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Employers Update - June 2012

Welcome to a sunny (at last!) June edition of Employ!

This month we bring you lap dancers, policemen and a government request for your views on abolishing third party harassment liability for employers under the Equality Act 2010.

A final reminder also about the next HR Exchange event on Wednesday 13th June 2012!

It promises to be an action packed session focussing on NLP: Engaging Staff, Busting Stress & Getting The Most from your Team and Yourself.

If you haven’t yet registered, it isn’t too late! Follow this link to download the booking form: www.thehrexchange.co.uk.

We hope to see many of you there.

Kind regards

Will Clayton
Head of Employment

Key Employment Team Contacts:

Will Clayton Elaine Hurn Emma Swan Leanne Eddleston
Will Clayton
Head of Employment
Email Will
0844 8000 263
  Elaine Hurn

Email Elaine
0844 8000 263
  Emma Swan
Senior Associate

Email Emma
0844 8000 263
  Leanne Eddleston

Email Leanne
0844 8000 263



In This Edition:

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Indirect Age Discrimination

The Supreme Court has held that a requirement (in this case to obtain a law degree) which works to the comparative disadvantage of a person approaching compulsory retirement age is indirectly discriminatory on the grounds of age.

In this case, the claimant, a 62 year old Police Inspector turned legal adviser to the Police, was unable to progress to “level three” within the department, and therefore further his career, status and salary, because to do so required a law degree, which he did not have. Whilst it was open for the claimant to complete the degree, he would not have been able to do so before reaching the Police compulsory retirement age of 65 years old.

The Supreme Court held that because a person in the claimant’s age group did not have time to acquire the law degree before retirement, they were put at a disadvantage compared to others in another age group.

The court did not, however, rule on the issue of whether the Police were justified in imposing the requirement to obtain the law degree to fulfil a legitimate aim. This question has therefore been remitted back to the Tribunal for determination.

What do I Need to Know?

Under the Equality Act, indirect age discrimination will occur where an employer applies a provision, criterion or practice (“PCP”) to an employee and that PCP puts the employee, and other persons of that employee’s age or age group, at a particular disadvantage compared to other persons and the employer is unable to justify the PCP as a proportionate means of achieving a legitimate aim.

In short, this means that employers should steer away from blanket policies that are applied to all but which disadvantage particular age groups. In this case, the PCP was the requirement of a law degree, and the disadvantage was the fact that the claimant would not be able to progress further up the career ladder.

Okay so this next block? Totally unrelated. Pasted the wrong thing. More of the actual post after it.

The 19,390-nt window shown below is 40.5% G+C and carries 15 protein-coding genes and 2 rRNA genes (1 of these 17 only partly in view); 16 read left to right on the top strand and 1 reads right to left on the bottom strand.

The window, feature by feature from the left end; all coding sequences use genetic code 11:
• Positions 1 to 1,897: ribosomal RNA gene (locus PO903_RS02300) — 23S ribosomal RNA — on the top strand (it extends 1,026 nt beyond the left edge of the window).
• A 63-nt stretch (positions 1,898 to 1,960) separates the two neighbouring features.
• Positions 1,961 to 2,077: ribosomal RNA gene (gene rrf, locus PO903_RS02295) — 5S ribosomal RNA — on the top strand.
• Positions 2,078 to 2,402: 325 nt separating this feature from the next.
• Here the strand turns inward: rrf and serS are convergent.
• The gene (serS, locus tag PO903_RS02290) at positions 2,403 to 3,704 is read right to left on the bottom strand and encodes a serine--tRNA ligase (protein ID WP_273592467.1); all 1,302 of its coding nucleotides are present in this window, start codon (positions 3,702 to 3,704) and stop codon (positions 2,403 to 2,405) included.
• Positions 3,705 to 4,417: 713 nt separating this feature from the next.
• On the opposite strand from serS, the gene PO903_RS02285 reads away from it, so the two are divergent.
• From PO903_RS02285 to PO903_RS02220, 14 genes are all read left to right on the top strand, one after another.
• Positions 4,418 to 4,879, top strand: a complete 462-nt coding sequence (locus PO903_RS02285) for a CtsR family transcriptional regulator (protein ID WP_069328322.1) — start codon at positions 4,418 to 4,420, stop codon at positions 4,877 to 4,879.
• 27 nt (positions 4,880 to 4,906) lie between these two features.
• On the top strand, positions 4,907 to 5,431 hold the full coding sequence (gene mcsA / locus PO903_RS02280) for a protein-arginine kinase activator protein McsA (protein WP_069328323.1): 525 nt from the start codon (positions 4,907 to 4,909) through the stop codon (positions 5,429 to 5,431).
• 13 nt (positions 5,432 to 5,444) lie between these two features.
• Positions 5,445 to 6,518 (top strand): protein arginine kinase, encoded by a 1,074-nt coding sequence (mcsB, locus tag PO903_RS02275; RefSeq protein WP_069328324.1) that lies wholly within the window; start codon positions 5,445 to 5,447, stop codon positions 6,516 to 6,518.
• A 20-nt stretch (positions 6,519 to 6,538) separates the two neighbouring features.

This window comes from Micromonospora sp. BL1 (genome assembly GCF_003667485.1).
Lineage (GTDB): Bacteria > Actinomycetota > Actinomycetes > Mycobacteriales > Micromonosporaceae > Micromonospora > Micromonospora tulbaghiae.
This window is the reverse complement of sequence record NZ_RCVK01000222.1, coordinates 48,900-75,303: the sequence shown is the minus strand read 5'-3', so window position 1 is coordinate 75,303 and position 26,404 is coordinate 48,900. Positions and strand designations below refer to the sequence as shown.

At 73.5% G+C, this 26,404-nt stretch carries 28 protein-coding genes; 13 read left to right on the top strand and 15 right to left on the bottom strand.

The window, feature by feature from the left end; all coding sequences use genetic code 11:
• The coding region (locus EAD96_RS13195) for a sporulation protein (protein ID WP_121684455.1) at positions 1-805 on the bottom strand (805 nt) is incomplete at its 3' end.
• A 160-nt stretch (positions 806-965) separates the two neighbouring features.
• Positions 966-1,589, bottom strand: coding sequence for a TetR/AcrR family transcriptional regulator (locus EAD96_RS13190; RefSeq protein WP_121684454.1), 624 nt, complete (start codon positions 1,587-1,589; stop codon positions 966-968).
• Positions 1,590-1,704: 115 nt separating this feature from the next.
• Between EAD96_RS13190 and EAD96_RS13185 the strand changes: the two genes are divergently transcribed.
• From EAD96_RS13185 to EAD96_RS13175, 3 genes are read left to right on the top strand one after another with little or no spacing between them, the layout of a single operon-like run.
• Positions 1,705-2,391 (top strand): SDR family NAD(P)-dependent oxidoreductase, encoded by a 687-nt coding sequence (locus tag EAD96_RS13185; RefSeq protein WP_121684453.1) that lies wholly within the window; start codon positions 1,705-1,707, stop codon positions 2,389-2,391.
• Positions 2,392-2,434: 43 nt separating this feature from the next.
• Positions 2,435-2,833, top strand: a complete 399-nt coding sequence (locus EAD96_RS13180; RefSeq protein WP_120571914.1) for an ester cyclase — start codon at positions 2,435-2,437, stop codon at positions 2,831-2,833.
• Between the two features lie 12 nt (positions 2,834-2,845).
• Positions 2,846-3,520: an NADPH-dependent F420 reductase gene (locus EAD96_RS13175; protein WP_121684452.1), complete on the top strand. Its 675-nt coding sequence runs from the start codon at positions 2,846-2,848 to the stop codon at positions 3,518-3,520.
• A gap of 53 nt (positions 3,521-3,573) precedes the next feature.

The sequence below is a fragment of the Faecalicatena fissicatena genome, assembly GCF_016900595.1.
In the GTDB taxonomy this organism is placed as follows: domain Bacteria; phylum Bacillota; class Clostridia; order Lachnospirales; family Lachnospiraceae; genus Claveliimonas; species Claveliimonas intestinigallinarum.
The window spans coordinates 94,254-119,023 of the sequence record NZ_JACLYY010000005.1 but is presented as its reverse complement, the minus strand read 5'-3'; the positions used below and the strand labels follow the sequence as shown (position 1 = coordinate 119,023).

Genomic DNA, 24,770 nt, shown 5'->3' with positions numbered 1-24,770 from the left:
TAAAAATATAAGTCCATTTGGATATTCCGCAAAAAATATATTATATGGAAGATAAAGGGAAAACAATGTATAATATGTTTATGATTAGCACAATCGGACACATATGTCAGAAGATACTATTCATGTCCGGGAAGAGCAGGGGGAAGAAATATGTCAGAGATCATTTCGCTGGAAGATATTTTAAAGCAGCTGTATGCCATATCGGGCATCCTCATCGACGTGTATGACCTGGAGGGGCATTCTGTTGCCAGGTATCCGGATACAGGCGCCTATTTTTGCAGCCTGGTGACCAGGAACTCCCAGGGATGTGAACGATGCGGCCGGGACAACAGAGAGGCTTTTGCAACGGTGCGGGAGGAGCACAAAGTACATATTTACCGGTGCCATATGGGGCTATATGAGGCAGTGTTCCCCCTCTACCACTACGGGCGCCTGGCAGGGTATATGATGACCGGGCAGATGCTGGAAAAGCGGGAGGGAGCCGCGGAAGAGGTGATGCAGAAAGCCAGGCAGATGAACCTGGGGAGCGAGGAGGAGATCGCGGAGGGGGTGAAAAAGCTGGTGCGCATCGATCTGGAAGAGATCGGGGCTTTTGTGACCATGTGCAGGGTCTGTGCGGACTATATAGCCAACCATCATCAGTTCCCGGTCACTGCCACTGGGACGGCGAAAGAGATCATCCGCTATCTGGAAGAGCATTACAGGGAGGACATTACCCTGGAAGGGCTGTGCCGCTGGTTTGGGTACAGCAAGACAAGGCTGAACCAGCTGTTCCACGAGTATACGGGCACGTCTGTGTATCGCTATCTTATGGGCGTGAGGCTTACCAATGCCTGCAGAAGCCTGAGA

With regards to whether the PCP is a proportionate means of achieving a legitimate aim (a question yet to be decided in this case), this essentially means that, if employers do adopt a PCP that appears to discriminate against a particular age group, in order to justify this and not be guilty of indirect discrimination, they must show that there is a real business need (legitimate aim) and that the discrimination is reasonably necessary to achieve that aim (a proportionate means). Note, that in this respect, reducing cost alone will not usually be enough to justify discrimination.

Employment Status: Is a Lap Dancer an Employee?

The Employment Appeal Tribunal has held that a lap dancer at a Stringfellows club was an employee rather than a worker or self-employed.

As you will be aware from previous Employ! updates (most notably the recent Weight Watchers decision reported in our March edition), when considering whether an individual is an employee, the Tribunal will look at three main elements: a) the requirement for personal service, b) mutuality of obligation and c) the degree of control exercised by the employer.

In reaching its decision in this case, the EAT considered that despite the relationship being generally understood to be a self-employed arrangement, the three aspects outlined above had been fulfilled. Amongst other things the EAT considered that:

  • The lap dancer had to attend work in accordance with a rota and in return Stringfellows had to provide her with the opportunity to dance and earn money. This fulfilled the requirement for mutuality of obligation;
  • A form of discipline had been built into the contract; if the lap dancer failed to attend weekly meetings at the club, or was late back from a holiday period she would be fined; and
  • Overall Stringfellows were found to have control over the lap dancer’s activities in relation to her work.

What do I Need to Know?

As with other cases on this topic, it emphasises the need to ensure that the label of the arrangement accurately reflects the reality of the situation. The Tribunal will look behind what the agreement states (e.g. if it is labelled as a “self-employed agreement”) to determine whether an individual is, as a matter of fact, a worker or an employee. This is of course important to establish because employees, and workers, are entitled to greater protections under Employment Law (such as protection from unfair dismissal) than self-employed individuals.

Claims Brought in Tandem:

Overlapping Tribunal and High Court Proceedings

The Court of Appeal has ruled that a pre-action letter sent threatening High Court proceedings does not require corresponding Employment Tribunal proceedings to be stayed.

In 2010, the case of Mindimaxnox LLP v Gover established the principle that where there is a considerable overlap between High Court and Employment Tribunal Proceedings, the Employment Tribunal matter should be stayed pending the outcome of the High Court claim.